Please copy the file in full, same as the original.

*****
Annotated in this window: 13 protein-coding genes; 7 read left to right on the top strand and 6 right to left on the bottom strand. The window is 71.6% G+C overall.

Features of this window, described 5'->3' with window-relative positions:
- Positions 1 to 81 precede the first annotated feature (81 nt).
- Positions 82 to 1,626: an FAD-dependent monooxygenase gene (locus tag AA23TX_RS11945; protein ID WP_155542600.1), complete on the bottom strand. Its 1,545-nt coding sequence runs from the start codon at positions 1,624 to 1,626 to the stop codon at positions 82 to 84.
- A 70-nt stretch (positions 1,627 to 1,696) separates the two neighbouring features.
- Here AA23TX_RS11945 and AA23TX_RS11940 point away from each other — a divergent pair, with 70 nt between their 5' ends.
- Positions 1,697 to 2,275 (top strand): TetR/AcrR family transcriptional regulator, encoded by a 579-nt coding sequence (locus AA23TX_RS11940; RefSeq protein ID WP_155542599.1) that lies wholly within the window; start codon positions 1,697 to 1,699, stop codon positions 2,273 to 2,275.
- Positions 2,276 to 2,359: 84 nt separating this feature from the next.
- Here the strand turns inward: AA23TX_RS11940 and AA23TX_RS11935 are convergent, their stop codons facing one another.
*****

Annotated in this window: 13 protein-coding genes; 7 read left to right on the top strand and 6 right to left on the bottom strand. The window is 71.6% G+C overall.

Features of this window, described 5'->3' with window-relative positions:
- Positions 1 to 81 precede the first annotated feature (81 nt).
- Positions 82 to 1,626: an FAD-dependent monooxygenase gene (locus tag AA23TX_RS11945; protein ID WP_155542600.1), complete on the bottom strand. Its 1,545-nt coding sequence runs from the start codon at positions 1,624 to 1,626 to the stop codon at positions 82 to 84.
- A 70-nt stretch (positions 1,627 to 1,696) separates the two neighbouring features.
- Here AA23TX_RS11945 and AA23TX_RS11940 point away from each other — a divergent pair, with 70 nt between their 5' ends.
- Positions 1,697 to 2,275 (top strand): TetR/AcrR family transcriptional regulator, encoded by a 579-nt coding sequence (locus AA23TX_RS11940; RefSeq protein ID WP_155542599.1) that lies wholly within the window; start codon positions 1,697 to 1,699, stop codon positions 2,273 to 2,275.
- Positions 2,276 to 2,359: 84 nt separating this feature from the next.
- Here the strand turns inward: AA23TX_RS11940 and AA23TX_RS11935 are convergent, their stop codons facing one another.